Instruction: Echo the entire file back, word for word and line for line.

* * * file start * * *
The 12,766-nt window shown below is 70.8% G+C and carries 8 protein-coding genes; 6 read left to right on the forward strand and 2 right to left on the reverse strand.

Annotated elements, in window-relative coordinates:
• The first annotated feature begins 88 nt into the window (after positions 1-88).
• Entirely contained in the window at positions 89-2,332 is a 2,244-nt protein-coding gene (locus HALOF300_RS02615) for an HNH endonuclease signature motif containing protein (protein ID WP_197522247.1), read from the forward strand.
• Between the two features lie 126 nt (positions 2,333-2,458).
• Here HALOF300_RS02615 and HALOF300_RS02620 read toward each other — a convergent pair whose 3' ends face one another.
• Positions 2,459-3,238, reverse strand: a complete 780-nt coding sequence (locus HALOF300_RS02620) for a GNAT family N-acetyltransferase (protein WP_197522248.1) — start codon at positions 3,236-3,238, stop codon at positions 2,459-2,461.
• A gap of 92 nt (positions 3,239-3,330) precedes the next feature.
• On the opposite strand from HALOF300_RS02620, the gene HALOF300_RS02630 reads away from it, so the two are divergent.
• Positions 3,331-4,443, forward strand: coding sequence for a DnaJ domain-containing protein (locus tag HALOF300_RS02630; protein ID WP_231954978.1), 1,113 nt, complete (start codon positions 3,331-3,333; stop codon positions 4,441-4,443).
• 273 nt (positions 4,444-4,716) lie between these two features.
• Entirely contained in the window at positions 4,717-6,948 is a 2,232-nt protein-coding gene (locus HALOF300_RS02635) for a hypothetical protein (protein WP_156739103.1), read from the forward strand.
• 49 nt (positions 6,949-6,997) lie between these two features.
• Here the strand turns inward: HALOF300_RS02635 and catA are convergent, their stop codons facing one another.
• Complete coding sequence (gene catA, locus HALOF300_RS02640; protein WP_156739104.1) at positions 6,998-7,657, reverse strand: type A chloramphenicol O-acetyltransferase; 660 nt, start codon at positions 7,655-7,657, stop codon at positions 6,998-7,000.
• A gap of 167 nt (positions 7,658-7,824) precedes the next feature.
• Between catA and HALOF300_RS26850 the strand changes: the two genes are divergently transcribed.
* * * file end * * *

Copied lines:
The 12,766-nt window shown below is 70.8% G+C and carries 8 protein-coding genes; 6 read left to right on the forward strand and 2 right to left on the reverse strand.

Annotated elements, in window-relative coordinates:
• The first annotated feature begins 88 nt into the window (after positions 1-88).
• Entirely contained in the window at positions 89-2,332 is a 2,244-nt protein-coding gene (locus HALOF300_RS02615) for an HNH endonuclease signature motif containing protein (protein ID WP_197522247.1), read from the forward strand.
• Between the two features lie 126 nt (positions 2,333-2,458).
• Here HALOF300_RS02615 and HALOF300_RS02620 read toward each other — a convergent pair whose 3' ends face one another.
• Positions 2,459-3,238, reverse strand: a complete 780-nt coding sequence (locus HALOF300_RS02620) for a GNAT family N-acetyltransferase (protein WP_197522248.1) — start codon at positions 3,236-3,238, stop codon at positions 2,459-2,461.
• A gap of 92 nt (positions 3,239-3,330) precedes the next feature.
• On the opposite strand from HALOF300_RS02620, the gene HALOF300_RS02630 reads away from it, so the two are divergent.
• Positions 3,331-4,443, forward strand: coding sequence for a DnaJ domain-containing protein (locus tag HALOF300_RS02630; protein ID WP_231954978.1), 1,113 nt, complete (start codon positions 3,331-3,333; stop codon positions 4,441-4,443).
• 273 nt (positions 4,444-4,716) lie between these two features.
• Entirely contained in the window at positions 4,717-6,948 is a 2,232-nt protein-coding gene (locus HALOF300_RS02635) for a hypothetical protein (protein WP_156739103.1), read from the forward strand.
• 49 nt (positions 6,949-6,997) lie between these two features.
• Here the strand turns inward: HALOF300_RS02635 and catA are convergent, their stop codons facing one another.
• Complete coding sequence (gene catA, locus HALOF300_RS02640; protein WP_156739104.1) at positions 6,998-7,657, reverse strand: type A chloramphenicol O-acetyltransferase; 660 nt, start codon at positions 7,655-7,657, stop codon at positions 6,998-7,000.
• A gap of 167 nt (positions 7,658-7,824) precedes the next feature.
• Between catA and HALOF300_RS26850 the strand changes: the two genes are divergently transcribed.